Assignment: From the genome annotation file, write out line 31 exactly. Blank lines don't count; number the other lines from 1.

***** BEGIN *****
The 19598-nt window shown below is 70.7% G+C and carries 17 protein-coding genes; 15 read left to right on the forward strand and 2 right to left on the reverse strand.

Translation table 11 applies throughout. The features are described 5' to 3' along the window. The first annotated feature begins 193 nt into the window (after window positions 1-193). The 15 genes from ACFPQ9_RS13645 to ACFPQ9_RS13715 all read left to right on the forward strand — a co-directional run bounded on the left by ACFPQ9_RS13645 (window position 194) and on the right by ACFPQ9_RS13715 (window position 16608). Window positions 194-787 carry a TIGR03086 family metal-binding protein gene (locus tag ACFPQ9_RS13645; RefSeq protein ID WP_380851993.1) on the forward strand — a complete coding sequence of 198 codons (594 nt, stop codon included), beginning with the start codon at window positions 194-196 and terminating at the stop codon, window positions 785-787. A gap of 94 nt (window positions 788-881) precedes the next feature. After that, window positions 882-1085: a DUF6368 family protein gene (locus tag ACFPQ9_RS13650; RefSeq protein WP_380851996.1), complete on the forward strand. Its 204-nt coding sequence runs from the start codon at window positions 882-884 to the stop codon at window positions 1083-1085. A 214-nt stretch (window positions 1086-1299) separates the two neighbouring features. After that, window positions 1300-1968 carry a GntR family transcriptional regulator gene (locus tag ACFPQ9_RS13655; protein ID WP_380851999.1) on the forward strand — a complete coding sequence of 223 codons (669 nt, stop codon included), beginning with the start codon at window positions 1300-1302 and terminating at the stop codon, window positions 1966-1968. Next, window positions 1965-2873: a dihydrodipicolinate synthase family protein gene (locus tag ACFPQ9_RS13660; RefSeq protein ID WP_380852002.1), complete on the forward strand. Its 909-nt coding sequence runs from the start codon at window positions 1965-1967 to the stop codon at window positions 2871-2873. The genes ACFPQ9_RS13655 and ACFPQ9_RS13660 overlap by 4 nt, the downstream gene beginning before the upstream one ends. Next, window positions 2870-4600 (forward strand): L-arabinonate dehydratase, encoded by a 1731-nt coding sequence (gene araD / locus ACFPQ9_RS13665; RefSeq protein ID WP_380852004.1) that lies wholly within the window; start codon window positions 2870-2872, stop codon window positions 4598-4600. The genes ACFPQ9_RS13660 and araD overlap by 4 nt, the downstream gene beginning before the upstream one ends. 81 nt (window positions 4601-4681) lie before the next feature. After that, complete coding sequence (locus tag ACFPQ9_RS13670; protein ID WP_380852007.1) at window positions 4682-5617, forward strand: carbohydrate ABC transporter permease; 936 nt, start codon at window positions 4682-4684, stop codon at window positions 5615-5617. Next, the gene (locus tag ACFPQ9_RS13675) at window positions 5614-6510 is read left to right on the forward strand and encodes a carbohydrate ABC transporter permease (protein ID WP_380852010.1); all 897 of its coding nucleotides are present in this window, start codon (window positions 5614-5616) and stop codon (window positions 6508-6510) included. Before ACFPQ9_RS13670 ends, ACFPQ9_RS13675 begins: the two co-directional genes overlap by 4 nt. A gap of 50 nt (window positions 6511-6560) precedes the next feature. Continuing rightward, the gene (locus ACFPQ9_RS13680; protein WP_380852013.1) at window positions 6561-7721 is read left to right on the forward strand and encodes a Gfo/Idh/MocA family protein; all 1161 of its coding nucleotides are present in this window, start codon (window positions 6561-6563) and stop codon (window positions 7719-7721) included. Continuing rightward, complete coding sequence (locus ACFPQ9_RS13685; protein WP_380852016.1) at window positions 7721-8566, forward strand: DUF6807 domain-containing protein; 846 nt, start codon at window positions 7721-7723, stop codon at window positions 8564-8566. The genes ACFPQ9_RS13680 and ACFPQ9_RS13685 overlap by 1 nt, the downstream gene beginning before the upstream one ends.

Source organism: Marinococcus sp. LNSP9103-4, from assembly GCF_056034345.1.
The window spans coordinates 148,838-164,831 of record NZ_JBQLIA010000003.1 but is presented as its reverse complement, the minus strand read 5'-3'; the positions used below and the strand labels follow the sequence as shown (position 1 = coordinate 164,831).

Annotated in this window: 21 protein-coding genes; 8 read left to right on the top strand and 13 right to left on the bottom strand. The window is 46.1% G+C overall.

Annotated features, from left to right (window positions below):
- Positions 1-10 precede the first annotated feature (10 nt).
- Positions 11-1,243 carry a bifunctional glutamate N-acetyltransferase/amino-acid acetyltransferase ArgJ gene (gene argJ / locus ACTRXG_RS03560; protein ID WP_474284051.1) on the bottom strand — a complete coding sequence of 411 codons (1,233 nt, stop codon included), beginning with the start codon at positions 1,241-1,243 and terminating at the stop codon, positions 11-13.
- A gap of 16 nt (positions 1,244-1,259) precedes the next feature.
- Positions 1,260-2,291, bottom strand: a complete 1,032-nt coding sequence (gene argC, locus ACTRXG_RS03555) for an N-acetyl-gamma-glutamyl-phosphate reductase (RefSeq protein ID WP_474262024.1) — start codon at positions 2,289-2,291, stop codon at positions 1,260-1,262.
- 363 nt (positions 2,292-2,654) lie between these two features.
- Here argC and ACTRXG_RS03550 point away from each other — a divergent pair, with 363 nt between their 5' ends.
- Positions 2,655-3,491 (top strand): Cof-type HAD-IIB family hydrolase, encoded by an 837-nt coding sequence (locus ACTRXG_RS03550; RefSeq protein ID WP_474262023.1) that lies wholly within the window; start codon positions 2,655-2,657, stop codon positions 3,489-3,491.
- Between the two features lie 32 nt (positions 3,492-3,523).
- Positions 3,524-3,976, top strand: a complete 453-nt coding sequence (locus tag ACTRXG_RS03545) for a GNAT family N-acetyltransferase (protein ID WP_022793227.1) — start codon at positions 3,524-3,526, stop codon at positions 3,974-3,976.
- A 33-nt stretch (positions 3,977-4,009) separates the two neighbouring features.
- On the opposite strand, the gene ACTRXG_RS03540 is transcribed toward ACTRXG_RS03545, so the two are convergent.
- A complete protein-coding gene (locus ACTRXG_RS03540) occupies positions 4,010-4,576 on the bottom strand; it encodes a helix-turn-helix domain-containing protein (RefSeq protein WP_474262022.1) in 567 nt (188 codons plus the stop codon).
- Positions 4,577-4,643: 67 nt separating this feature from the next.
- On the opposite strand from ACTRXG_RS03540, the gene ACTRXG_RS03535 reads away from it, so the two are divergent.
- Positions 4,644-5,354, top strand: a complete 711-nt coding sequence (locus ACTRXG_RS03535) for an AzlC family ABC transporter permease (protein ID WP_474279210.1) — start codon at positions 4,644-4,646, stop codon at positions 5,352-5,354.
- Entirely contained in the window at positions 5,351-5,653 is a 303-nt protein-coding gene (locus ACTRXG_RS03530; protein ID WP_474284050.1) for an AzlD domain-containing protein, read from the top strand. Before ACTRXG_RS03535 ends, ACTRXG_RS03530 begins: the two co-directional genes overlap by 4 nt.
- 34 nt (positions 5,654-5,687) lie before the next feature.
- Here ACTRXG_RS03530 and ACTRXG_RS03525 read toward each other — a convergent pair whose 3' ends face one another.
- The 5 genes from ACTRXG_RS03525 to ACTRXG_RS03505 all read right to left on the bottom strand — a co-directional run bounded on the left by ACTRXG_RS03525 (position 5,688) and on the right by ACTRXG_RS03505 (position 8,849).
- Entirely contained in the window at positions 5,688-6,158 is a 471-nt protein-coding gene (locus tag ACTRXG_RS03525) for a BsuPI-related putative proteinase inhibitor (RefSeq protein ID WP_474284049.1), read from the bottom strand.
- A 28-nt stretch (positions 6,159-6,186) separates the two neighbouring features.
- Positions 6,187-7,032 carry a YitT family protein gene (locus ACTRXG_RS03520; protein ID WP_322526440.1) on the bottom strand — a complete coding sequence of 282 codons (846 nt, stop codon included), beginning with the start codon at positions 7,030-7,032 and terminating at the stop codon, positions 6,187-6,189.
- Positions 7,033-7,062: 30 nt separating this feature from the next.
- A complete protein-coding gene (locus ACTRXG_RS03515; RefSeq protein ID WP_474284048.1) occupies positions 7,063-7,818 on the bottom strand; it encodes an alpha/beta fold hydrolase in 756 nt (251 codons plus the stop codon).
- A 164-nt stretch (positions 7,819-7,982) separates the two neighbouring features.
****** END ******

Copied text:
- A 164-nt stretch (positions 7,819-7,982) separates the two neighbouring features.